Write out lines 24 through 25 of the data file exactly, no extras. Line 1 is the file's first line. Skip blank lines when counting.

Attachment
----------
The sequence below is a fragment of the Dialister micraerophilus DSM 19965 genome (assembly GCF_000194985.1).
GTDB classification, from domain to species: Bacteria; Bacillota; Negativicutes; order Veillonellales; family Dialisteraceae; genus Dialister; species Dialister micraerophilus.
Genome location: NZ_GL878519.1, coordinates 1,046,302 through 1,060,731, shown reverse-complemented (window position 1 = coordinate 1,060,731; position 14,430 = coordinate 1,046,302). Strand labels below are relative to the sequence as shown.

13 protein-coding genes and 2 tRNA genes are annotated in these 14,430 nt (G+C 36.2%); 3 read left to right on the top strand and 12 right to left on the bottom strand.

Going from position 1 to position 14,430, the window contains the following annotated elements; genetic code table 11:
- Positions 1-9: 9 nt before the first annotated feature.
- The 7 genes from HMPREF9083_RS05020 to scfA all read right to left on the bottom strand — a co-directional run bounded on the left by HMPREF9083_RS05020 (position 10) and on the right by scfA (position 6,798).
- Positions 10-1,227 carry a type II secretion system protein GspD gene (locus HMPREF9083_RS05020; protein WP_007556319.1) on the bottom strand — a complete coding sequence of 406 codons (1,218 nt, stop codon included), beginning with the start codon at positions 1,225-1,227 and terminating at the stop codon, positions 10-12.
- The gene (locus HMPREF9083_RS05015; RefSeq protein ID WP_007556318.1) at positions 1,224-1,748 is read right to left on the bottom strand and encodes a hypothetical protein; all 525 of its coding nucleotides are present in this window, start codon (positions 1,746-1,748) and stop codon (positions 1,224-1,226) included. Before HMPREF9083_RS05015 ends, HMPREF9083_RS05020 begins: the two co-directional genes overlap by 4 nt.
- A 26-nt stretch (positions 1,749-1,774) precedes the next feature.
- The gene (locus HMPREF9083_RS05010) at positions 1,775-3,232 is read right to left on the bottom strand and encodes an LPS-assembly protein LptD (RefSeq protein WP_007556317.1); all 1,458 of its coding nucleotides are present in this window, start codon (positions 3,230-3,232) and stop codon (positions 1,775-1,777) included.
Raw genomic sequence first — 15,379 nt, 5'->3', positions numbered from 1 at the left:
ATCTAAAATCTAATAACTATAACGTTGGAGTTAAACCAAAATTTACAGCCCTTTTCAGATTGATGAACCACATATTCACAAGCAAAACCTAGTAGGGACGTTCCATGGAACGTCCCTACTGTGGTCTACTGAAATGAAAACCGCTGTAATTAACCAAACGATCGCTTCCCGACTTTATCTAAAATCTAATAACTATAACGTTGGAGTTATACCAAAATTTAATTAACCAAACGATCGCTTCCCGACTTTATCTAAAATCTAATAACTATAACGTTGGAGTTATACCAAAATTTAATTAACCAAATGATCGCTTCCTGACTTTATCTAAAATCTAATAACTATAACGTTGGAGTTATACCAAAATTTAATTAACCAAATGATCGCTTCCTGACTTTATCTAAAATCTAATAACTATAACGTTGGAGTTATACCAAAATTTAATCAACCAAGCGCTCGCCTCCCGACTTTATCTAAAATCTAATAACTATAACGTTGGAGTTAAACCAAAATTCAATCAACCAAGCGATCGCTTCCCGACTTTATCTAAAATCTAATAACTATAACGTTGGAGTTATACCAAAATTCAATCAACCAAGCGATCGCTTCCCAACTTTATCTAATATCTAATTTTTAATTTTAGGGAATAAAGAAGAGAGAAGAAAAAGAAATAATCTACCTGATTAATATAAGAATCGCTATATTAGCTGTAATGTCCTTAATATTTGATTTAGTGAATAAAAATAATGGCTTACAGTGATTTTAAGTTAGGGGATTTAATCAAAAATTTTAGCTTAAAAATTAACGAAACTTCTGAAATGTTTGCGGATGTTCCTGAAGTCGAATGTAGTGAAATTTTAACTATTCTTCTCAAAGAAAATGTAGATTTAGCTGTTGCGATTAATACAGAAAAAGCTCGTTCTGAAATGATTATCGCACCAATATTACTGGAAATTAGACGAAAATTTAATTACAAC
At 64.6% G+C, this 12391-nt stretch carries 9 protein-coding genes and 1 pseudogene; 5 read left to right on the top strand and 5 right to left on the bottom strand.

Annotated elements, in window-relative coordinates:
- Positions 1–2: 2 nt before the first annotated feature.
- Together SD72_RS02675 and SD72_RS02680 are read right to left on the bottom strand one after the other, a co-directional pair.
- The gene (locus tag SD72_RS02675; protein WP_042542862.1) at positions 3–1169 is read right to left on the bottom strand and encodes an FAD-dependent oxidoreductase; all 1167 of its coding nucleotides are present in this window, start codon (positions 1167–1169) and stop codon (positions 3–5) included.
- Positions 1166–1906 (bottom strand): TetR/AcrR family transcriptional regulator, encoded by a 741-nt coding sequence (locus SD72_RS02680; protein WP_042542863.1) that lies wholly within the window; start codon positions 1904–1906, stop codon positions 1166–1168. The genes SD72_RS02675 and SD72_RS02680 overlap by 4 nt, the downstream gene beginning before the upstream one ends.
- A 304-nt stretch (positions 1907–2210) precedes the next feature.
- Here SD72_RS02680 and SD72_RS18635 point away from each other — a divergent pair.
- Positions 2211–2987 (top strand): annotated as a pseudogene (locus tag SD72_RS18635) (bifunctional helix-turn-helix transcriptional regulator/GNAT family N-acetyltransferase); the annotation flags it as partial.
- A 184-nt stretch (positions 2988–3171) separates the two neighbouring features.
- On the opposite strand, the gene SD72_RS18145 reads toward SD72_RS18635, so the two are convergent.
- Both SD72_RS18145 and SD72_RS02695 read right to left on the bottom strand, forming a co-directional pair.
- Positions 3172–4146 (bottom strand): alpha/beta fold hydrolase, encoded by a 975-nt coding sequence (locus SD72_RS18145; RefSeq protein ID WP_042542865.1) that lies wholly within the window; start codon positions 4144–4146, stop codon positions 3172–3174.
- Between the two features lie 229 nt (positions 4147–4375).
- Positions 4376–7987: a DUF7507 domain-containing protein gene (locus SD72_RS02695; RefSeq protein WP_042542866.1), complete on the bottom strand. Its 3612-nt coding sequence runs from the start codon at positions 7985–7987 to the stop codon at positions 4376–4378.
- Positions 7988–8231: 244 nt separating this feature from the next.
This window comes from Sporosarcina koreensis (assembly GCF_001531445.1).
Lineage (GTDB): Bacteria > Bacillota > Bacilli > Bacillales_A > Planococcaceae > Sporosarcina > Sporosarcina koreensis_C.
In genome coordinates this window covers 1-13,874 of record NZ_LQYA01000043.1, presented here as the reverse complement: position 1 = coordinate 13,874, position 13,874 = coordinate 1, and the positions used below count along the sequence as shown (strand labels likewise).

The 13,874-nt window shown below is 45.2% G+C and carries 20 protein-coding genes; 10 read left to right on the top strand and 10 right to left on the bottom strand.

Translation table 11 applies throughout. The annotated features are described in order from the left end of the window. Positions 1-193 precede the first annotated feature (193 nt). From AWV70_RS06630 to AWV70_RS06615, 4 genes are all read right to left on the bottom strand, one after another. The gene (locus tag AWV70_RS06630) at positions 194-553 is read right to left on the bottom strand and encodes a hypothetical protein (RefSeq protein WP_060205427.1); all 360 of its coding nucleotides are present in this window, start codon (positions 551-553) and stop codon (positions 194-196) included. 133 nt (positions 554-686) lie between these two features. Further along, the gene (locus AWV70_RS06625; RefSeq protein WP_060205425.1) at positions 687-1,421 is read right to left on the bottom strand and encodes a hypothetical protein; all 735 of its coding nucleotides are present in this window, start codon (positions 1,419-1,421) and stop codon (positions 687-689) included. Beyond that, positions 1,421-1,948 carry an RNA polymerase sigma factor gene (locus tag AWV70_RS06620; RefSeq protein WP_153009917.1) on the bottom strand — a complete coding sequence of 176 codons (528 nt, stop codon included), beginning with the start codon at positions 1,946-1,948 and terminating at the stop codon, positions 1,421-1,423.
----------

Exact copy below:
- On the opposite strand, the gene SD72_RS18145 reads toward SD72_RS18635, so the two are convergent.
- Both SD72_RS18145 and SD72_RS02695 read right to left on the bottom strand, forming a co-directional pair.